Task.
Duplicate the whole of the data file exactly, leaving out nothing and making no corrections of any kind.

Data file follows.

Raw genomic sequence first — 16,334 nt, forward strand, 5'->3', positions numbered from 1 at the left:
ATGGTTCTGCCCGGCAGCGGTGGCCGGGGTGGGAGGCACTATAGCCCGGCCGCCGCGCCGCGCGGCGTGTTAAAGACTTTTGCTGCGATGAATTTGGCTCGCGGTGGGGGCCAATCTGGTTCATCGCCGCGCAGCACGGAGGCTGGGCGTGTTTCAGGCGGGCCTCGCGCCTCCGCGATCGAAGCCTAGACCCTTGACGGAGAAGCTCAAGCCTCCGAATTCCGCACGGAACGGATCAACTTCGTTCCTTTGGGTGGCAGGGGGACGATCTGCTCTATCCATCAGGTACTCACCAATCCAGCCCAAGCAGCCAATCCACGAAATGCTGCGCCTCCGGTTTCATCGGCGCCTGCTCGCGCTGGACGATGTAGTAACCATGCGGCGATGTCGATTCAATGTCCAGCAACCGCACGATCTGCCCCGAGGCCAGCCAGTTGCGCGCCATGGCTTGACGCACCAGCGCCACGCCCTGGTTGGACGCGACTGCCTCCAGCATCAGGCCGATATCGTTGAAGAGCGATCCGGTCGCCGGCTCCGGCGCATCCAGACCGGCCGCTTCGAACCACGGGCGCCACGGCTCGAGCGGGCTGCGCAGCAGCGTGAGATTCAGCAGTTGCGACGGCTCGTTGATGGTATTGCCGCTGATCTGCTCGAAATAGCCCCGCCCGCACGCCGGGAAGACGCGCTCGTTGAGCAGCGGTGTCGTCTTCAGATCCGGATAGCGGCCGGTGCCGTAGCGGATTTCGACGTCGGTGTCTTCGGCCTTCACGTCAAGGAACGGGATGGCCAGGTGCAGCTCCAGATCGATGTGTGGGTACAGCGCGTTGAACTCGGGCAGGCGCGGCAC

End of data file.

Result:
Raw genomic sequence first — 16,334 nt, forward strand, 5'->3', positions numbered from 1 at the left:
ATGGTTCTGCCCGGCAGCGGTGGCCGGGGTGGGAGGCACTATAGCCCGGCCGCCGCGCCGCGCGGCGTGTTAAAGACTTTTGCTGCGATGAATTTGGCTCGCGGTGGGGGCCAATCTGGTTCATCGCCGCGCAGCACGGAGGCTGGGCGTGTTTCAGGCGGGCCTCGCGCCTCCGCGATCGAAGCCTAGACCCTTGACGGAGAAGCTCAAGCCTCCGAATTCCGCACGGAACGGATCAACTTCGTTCCTTTGGGTGGCAGGGGGACGATCTGCTCTATCCATCAGGTACTCACCAATCCAGCCCAAGCAGCCAATCCACGAAATGCTGCGCCTCCGGTTTCATCGGCGCCTGCTCGCGCTGGACGATGTAGTAACCATGCGGCGATGTCGATTCAATGTCCAGCAACCGCACGATCTGCCCCGAGGCCAGCCAGTTGCGCGCCATGGCTTGACGCACCAGCGCCACGCCCTGGTTGGACGCGACTGCCTCCAGCATCAGGCCGATATCGTTGAAGAGCGATCCGGTCGCCGGCTCCGGCGCATCCAGACCGGCCGCTTCGAACCACGGGCGCCACGGCTCGAGCGGGCTGCGCAGCAGCGTGAGATTCAGCAGTTGCGACGGCTCGTTGATGGTATTGCCGCTGATCTGCTCGAAATAGCCCCGCCCGCACGCCGGGAAGACGCGCTCGTTGAGCAGCGGTGTCGTCTTCAGATCCGGATAGCGGCCGGTGCCGTAGCGGATTTCGACGTCGGTGTCTTCGGCCTTCACGTCAAGGAACGGGATGGCCAGGTGCAGCTCCAGATCGATGTGTGGGTACAGCGCGTTGAACTCGGGCAGGCGCGGCAC